Wednesday, February 28, 2007

Oh, the irony!




Now, I know there are a lot of Third Wavers out there who will take umbrage at me for taking umbrage at the cover of this book (and Third Wave feminism in general). But, and correct me if I'm wrong here, isn't one of the most important planks of feminism (in all its iterations) the moving away from woman-as-sex-object? Maybe I missed a memo or something, but I kinda thought that's what I signed on for.

I know some of you will simply dismiss me as a crusty old Second Waver who needs to join the sex-positive revolution, and to you folks I say, simply and very calmly, "shut up." I am not anti-sex. Nor am I anti-pleasure or anti-the-choice-to-whatever. I just think that if you cared about women's equality as much as about selling books, you would think twice (and maybe even three or four times) before writing a book about feminism and placing a naked woman on the front. I especially dig the subtitle of the book: "A Young Woman's Guide to Why Feminism Matters." I would venture to say that feminism matters because of this book cover.

Now, lest you all think I'm some rigid feminist hypocrite, let me state that I believe that feminism is about all sorts of freedoms to choose, even the freedom to choose to put a naked woman on the cover of a book about feminism. I also think that women ought to be able to choose to do whatever they want to do with their bodies, including promoting themselves as sex objects. I'm not saying that women shouldn't have these choices. I just think that if they were really interested in equality, they wouldn't WANT to choose these things.

Because, no matter how you slice it, choices have consequences. And those consequences often aren't realized only at the individual level. A woman's choice to wear high heels, short skirts and a face fulla makeup doesn't only affect how people see HER. It affects how people see WOMEN. She might as well wear a sandwich board and advertise the Patriarchy. Likewise, when a feminist author chooses the naked torso of a woman to grace the cover of her book, she encourages people to see women as nothing more than naked body parts. Which, to me anyway, is about as unfeminist as you can get.

Like it or not, we are representatives of our identity groups, and we are accountable to each other. I try to do my part by not wearing the uniform the Patriarchy has assigned to me. Because that uniform is awfully constricting, flattering on way too few bodies, and serves mostly to titillate men and make women easier to catch (on accounta high heels are hard to run in). Also, I swear and use power tools and show my hairy legs in public, so I'm doing my share to represent "other" versions of womanness. What have YOU done for feminism lately?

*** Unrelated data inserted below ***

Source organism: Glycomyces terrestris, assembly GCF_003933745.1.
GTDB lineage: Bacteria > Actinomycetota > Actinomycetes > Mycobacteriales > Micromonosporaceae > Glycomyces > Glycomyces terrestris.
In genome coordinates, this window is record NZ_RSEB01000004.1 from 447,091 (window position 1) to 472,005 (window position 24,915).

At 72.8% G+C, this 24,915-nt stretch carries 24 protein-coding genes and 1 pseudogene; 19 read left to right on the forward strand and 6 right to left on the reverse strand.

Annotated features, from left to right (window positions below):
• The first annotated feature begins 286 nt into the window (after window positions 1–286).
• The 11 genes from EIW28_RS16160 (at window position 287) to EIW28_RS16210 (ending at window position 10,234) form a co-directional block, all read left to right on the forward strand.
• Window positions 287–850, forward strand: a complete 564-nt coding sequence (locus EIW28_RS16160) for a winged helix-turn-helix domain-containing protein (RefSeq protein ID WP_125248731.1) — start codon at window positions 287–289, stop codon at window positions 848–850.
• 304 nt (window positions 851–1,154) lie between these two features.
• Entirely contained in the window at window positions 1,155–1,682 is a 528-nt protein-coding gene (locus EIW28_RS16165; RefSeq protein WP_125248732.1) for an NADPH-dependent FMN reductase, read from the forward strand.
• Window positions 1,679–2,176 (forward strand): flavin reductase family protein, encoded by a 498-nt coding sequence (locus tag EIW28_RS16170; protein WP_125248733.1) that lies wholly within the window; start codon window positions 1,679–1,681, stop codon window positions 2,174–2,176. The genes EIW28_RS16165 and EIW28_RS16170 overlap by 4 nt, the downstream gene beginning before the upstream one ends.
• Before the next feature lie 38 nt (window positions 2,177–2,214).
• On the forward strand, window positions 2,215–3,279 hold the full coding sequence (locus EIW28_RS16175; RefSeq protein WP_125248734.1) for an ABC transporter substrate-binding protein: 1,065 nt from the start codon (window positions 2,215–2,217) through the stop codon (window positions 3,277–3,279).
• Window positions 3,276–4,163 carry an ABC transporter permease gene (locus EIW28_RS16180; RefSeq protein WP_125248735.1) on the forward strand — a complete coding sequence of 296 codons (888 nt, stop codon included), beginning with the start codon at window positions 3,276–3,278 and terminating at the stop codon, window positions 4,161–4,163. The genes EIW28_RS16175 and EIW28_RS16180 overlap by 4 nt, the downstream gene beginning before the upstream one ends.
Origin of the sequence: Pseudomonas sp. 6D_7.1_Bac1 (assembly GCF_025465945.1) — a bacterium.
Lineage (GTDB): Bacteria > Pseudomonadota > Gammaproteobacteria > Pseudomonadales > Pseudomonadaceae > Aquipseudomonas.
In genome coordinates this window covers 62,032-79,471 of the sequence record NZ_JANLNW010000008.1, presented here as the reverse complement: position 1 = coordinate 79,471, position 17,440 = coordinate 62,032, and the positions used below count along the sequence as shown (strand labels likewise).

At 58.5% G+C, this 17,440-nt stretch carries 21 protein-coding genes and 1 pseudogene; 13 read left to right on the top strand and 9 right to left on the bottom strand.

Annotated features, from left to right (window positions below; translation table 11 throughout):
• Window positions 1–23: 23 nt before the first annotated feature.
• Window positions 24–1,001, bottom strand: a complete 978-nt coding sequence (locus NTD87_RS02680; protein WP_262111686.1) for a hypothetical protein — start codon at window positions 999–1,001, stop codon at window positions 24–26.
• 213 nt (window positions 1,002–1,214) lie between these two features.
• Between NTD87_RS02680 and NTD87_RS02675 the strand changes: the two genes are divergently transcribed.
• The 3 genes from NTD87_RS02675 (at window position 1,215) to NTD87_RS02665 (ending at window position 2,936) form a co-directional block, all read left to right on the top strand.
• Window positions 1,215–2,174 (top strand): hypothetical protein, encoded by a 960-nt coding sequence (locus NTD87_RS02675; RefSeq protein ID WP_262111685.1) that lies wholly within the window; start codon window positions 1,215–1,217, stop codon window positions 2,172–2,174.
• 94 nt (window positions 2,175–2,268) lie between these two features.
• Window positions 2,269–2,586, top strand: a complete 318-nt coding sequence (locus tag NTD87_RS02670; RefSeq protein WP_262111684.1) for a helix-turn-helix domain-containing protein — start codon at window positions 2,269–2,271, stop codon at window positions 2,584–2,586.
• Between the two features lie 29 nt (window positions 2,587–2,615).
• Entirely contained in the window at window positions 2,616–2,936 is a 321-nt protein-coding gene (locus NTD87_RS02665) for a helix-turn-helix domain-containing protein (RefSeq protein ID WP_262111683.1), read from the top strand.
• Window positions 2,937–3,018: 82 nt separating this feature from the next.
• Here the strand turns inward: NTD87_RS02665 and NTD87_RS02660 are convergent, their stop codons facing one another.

I'm not asking you to give up your FREEDOM to choose the things that genuinely bring you pleasure. All I'm asking is that you check yourself in the metaphorical mirror once in awhile and ask yourself, "What message am I sending with this?" If you find that the message you're sending is one that suggests women are little more than sex receptacles, I urge you to reconsider. Does choosing to send that message feel good? Does it feel better than the alternative messages you could be sending? Does it make you feel good enough to outweigh the expense to other women? 'Cause, like, I don't always feel like picking up your tab.

3 comments:

Christine said...

The title of this book intrigues me. What does she mean by "full frontal?" When I hear that term, for whatever reason, I think of male nudity. And no one wants to see that!

I agree that her choice of picture is confusing (at best) given the subject matter of the book, but I am interested in how she plans to reach young women who are either afraid of feminism or don't care about it. I want to know how she's going to reach women like my first-year college students who think everything is hunky-dory and actually kind of like it when a man holds a door open for them. (Not that holding a door open for someone is inherently bad, it was just the example my students used in class when we were discussing gender equality issues. They insisted that not only is chivalry not dead, it's also a good thing.)

Gender Blank is right that a little more critical introspection would benefit us all - we need to examine everything that we put out there for the world to see and think about the implications of our actions - and if this book gets even one young woman THINKING
about her place in the patriarchy, well, then that's a good thing. In spite of the picture. So, the book has a lot to live up to to overcome its bad first impression, but I hope it does.

Bitey said...

Oh my God, GB, that is exactly what I've been trying to say! I followed you here from IBTP, and this is exactly right. Thank you.

Gender Blank said...

I've noticed you over at IBTP, Bitey. Welcome to my pad! Nice to have other blamers on board!